Using technology to improve access to mental health care

24 November 2023

With 4 out of 10 Australians experiencing mental health problems at some time in their lives, Dr Lou Farrer recognises the importance of making mental health care available to all Australians.

Her work in the space of developing and evaluating accessible digital interventions has earned her the prestigious Tony Ayers Award for translational medicine.

“Digital tools can provide support to people who face barriers to accessing traditional face-to-face care,” says Farrer.

“People can have difficulty accessing psychological support for lots of reasons: the cost of care, stigma, long waiting lists, or lack of availability of psychologists in some areas. Digital interventions bring support directly to people where they are – and can be anonymous and available 24/7.”

While these tools are not designed to replace face-to-face support where it is necessary, they can help fill gaps in the provision of mental health support to the community.

Farrer is particularly focused on addressing these gaps for young adults undertaking tertiary education, where a high prevalence of psychological distress has been identified in recent studies. She leads the Uni Virtual Clinic (UVC-Lite), a digital intervention that targets university student mental health, and provides information and brief strategies tailored specifically for students.

“It’s been important to me throughout my career that the results of my research have direct benefit to the community. The research I’ve conducted with my colleagues has helped to establish the evidence base for digital mental health tools, and this has led to increased use of these tools in health and community services, educational settings, and in the community,” says Farrer.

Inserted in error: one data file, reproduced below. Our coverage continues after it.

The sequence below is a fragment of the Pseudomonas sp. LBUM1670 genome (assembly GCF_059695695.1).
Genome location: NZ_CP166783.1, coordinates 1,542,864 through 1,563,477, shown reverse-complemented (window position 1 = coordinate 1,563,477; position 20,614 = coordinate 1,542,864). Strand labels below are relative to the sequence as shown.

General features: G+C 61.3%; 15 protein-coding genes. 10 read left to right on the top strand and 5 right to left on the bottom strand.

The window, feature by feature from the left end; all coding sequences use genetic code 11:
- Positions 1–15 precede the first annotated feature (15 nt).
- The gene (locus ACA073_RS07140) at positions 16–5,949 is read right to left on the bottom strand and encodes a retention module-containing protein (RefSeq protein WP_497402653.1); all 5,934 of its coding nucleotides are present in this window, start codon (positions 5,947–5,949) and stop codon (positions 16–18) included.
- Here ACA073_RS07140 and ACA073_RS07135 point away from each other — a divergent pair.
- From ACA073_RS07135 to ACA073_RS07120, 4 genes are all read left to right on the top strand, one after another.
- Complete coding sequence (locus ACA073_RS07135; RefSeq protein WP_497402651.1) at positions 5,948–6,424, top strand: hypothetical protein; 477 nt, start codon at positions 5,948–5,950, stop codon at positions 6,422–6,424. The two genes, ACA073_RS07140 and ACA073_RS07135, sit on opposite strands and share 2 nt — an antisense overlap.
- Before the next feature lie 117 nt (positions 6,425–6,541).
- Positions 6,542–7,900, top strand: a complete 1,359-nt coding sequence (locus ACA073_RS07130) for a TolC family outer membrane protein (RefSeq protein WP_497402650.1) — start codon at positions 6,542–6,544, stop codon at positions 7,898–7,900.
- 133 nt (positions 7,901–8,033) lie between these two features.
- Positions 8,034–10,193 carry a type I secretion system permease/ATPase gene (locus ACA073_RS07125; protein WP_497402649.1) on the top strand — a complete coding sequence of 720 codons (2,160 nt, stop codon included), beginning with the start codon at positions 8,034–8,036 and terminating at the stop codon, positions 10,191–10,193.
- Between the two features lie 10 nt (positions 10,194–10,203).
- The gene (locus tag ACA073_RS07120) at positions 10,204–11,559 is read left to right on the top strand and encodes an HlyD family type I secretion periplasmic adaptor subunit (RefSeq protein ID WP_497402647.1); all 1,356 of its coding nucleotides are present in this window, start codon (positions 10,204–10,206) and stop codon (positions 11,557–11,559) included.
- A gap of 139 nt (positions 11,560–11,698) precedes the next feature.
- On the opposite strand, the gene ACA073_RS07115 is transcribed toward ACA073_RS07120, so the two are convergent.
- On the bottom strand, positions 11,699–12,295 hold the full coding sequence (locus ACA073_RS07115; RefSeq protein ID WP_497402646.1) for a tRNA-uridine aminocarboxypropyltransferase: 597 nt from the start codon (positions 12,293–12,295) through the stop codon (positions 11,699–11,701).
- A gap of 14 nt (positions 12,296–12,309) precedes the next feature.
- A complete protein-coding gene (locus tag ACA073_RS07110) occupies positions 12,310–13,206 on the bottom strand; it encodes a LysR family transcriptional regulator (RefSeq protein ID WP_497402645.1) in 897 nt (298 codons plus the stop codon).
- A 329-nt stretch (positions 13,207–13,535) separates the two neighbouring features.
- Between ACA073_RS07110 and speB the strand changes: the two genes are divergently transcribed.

Farrer’s research evaluating MoodGYM, another digital mental health program in Australia’s Lifeline crisis support service resulted in the adoption of digital programs into Lifeline’s referrals database. This helped to improve access to evidence-based digital mental health support among the over 1 million people who call Lifeline each year.

Following this evaluation Farrer also conducted training with Lifeline staff and volunteers on the use of digital mental health tools. She has also been invited by other mental health services to train their staff on how to use digital tools in clinical practice, and has conducted professional development for psychologists through the Australian Psychological Society.

This translation of evidence into mental health care practice is recognised and celebrated through the Tony Ayers Award.

“We’ve developed new tools and disseminated these in a variety of settings, and my recent research has helped to understand the increased use of digital interventions among mental health service providers, who are the key gatekeepers of mental healthcare,” says Farrer.

“Digital mental health tools have so much potential to improve access to mental health care, and my hope is to see this potential realised through research. I’m delighted and honoured to receive this award that celebrates the work we do to close the research translation gap.”


*The Tony Ayers Award is awarded for Excellence in Research in Translational Medicine at the ANU College of Health and Medicine. The Award is named in honour of long-term John James Foundation Board member the late Tony Ayers AC. The Award takes the form of an Annual Public Lecture focused on the research that has led to the award, and will include an Award Certificate and $15,000 prize. Please see below the recording of the 2023 Tony Ayers Lecture:

By Liz Drummond

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